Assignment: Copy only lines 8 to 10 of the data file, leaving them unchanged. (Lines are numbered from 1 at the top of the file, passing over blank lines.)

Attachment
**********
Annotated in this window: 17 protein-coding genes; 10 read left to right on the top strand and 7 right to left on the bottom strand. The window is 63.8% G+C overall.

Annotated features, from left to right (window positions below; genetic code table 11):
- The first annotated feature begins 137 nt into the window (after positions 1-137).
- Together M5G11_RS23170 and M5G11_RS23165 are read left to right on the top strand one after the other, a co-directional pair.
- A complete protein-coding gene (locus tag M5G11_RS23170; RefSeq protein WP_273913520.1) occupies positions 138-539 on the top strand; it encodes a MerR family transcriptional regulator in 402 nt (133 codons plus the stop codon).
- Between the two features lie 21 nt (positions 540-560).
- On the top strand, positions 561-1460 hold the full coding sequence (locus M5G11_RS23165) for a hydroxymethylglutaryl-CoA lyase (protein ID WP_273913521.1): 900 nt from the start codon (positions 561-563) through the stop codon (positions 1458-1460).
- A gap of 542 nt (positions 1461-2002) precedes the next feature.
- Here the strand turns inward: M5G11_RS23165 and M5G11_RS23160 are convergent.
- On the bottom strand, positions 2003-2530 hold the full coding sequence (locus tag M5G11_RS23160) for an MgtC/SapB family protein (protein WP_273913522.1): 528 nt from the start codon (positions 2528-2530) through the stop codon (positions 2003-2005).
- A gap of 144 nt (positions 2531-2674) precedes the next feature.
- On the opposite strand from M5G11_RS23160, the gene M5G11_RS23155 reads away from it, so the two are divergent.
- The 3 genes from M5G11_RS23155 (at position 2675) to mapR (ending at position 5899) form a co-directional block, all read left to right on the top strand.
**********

- A gap of 542 nt (positions 1461-2002) precedes the next feature.
- Here the strand turns inward: M5G11_RS23165 and M5G11_RS23160 are convergent.
- On the bottom strand, positions 2003-2530 hold the full coding sequence (locus tag M5G11_RS23160) for an MgtC/SapB family protein (protein WP_273913522.1): 528 nt from the start codon (positions 2528-2530) through the stop codon (positions 2003-2005).